More than a million Ontarians already don't have access to a family doctor, and the incoming president of the Ontario College of Family Physicians says she expects that number to continue to grow.
According to Statistics Canada, 1.3 million people in the province currently don't have a family physician -- an issue which experts say is and will continue to impact the healthcare system as a whole.
"We know when a patient is connected to a family doctor, someone they've known over a period of time, who knows their medical history, there are significant health benefits to that patient," said Dr. Mekalai Kumanan, President-Elect, Ontario College of Family Physicians. "So there's direct impact to the patients across Ontario who don't have a family physician and we also see the system-level impacts because, as a system, we all work together."
Dr. Kumanan said when patients can't see a family doctor it, often means they eventually make their way to the hospital instead. That, in turn, drives up hospital and emergency room wait times.
She said it's even worse in some parts of the province where hospital emergency rooms are staffed by community doctors.
"We've seen the temporary closure of emergency rooms in different parts of the province due to physician shortages," Dr. Kumanan said. "So I think we can acknowledge the impact is very significant both to the patients without family physicians and to the system as a whole."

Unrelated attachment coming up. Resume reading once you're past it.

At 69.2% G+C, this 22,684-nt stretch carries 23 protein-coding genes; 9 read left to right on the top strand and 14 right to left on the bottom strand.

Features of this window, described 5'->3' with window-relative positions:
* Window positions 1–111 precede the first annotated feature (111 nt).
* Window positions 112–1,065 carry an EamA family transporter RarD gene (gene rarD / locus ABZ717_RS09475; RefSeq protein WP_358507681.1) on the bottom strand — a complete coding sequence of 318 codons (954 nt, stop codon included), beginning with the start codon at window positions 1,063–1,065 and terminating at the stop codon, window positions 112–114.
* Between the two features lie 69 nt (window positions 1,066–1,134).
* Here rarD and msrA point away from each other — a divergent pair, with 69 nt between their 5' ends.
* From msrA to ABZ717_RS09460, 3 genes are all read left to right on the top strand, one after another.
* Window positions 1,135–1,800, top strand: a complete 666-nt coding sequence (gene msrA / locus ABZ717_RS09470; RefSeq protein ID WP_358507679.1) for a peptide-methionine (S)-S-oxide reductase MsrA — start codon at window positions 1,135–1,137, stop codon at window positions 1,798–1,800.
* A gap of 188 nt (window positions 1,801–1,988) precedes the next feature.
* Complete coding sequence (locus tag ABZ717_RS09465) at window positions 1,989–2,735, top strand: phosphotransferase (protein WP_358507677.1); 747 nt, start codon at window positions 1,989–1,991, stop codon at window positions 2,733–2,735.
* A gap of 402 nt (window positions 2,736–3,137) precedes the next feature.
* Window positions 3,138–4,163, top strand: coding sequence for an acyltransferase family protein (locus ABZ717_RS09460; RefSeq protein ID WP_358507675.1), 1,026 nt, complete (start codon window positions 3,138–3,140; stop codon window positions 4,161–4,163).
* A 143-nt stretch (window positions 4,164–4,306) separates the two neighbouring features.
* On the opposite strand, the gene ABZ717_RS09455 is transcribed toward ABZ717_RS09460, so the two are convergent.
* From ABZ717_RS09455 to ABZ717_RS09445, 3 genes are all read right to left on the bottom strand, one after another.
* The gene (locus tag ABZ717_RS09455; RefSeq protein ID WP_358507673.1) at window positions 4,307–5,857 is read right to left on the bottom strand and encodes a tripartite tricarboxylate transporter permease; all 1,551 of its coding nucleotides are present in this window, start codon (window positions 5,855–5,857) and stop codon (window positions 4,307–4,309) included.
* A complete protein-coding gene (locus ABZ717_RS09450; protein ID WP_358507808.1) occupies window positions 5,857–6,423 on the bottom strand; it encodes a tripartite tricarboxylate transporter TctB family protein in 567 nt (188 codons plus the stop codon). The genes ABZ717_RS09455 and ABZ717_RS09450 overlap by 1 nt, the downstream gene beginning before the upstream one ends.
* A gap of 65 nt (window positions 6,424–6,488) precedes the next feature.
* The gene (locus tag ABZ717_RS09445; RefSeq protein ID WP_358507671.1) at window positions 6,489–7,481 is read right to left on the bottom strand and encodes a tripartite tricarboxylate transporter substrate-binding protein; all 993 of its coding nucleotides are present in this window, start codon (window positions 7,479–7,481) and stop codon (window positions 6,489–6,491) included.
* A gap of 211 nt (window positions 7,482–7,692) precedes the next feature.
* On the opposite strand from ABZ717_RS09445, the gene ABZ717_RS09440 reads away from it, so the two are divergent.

The shortage of family doctors in Ontario and elsewhere, however, is not a new issue. Dr. Kumanan said it's also, in large part, symptomatic of years of chronic under-funding and neglect. But things have gotten much worse through the pandemic.
"I think the pandemic has demonstrated for us maybe a bit more clearly how those gaps are playing out and affecting the people of Ontario, and I think the pandemic has also very clearly aggravated these issues where patients are presenting with more acute illness, we're seeing a lot of people struggling with mental health issues, and we're seeing backlog across the system."
Dr. Kumanan said that is also leading to a heightened level of system-wide stress. She said two-in-three family doctors say they are feeling moderate to severe burnout and one-in-five say they are considering retirement within the next five years.
"Which then, of course, can lead to family medicine becoming a bit less of an appealing specialty for our new, young medical school graduates, so we're seeing fewer medical students choosing family medicine," she said. "[These] chronic issues have become exasperated over the last couple years."
Dr. Kumanan said the College of Family Physicians has laid out a trio of recommendations it hopes the province will consider when crafting new policy. Those include things like ensuring family doctors work alongside a team of healthcare professionals, slashing administrative requirements so family doctors can spend more time on direct patient care, and putting a focus on new recruitment and retention initiatives.